February 2013 saw judgment delivered in the GCSE judicial review in which three of the four parties were represented by a total of seven members of 11KBW. But away from the headlines, February was a busy month for the education law team at 11KBW and the following is an indication of the type and range of work done.
In the higher education sector, members have been involved in a number of cases involving complaints by students which have taken different forms: internal complaints, complaints to the OIA, contract claims and a challenge by way of judicial review. The greater legal scrutiny being given to the contractual relationship between students and universities is evident with particular questions being asked about the impact of fee caps on such contracts and whether the scope of the duties imposed by one such contract extended to addressing a student’s dyslexia. The cross-over with members’ expertise in employment cases continues to be valuable with advice being sought from a higher education institution on collective redundancy arrangements. The new freedoms given to FE/HE colleges by the Education Act 2011 are also to the fore.
Academies continue to generate legal disputes with a number of members being asked to advise in this area, including questions about the powers of the Secretary of State in relation to “free schools” and the problematic issues that often arise over the sale/transfer of playing fields when a school converts to an Academy. Advice was also sought more generally on central government’s powers to intervene in the education functions of a local authority.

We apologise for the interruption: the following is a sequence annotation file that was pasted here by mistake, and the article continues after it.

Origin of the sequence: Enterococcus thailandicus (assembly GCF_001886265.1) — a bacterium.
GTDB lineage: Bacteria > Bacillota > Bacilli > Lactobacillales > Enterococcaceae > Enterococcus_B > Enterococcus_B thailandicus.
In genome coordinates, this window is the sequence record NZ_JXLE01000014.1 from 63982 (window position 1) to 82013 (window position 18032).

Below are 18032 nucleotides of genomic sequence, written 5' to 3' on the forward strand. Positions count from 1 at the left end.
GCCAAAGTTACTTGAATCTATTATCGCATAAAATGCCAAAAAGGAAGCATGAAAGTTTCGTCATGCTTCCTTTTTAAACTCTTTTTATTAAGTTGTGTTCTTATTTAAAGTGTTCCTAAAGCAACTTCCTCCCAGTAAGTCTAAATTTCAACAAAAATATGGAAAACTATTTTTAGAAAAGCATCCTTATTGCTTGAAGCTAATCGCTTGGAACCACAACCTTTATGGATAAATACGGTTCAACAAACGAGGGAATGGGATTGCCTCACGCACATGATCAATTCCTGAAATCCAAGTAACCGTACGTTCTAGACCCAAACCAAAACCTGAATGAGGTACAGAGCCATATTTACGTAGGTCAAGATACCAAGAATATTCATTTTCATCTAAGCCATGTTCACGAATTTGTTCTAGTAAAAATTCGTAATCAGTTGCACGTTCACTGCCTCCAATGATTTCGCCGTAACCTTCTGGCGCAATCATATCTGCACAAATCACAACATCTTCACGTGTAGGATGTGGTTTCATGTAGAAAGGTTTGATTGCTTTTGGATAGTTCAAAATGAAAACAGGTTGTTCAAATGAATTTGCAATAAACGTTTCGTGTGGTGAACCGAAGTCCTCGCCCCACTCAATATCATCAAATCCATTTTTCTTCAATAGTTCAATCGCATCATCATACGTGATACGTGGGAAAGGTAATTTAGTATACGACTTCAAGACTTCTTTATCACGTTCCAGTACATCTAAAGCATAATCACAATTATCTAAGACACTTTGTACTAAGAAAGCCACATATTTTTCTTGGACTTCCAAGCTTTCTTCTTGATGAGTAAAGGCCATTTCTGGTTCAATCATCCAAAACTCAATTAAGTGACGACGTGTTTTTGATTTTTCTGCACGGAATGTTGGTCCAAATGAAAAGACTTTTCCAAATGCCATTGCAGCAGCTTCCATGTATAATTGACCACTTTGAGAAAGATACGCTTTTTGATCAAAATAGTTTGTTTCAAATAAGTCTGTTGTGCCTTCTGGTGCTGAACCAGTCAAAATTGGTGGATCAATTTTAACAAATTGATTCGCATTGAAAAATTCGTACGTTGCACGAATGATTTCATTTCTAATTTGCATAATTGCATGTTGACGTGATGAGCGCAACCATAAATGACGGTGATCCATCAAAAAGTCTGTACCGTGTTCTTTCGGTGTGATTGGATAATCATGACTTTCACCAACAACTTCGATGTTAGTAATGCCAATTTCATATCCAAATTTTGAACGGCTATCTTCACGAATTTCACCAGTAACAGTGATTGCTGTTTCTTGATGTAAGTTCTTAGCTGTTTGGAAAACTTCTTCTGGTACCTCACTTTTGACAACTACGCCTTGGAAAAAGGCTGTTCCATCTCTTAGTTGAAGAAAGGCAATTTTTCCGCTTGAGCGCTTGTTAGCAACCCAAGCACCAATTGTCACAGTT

In the field of special educational needs advice has been sought on two forthcoming changes: the new funding arrangements for children with SEN and the draft Inter-authority Recoupment (England) Regulations 2013. In relation to the former advice has also been sought on the pilot scheme for direct payments. Members also continue to be involved in appeals against statements of SEN, often in the most complex and high-value cases where there is a dispute about whether a residential school is needed, as well on appeals to the Upper Tribunal. There are also cases in the disability discrimination field, including a substantive challenge and a case about costs.
Issues which have arisen in the field of admissions include advice sought from selective schools in this regard as well as the question of whether the School Admissions Code enables schools to give priority to children who attend linked nursery provision.
To end where this round-up began, qualifications continue to feature in work done with advice having been sought on the meaning and effect of certain parts of Ofqual’s Qualifications and Credit Framework.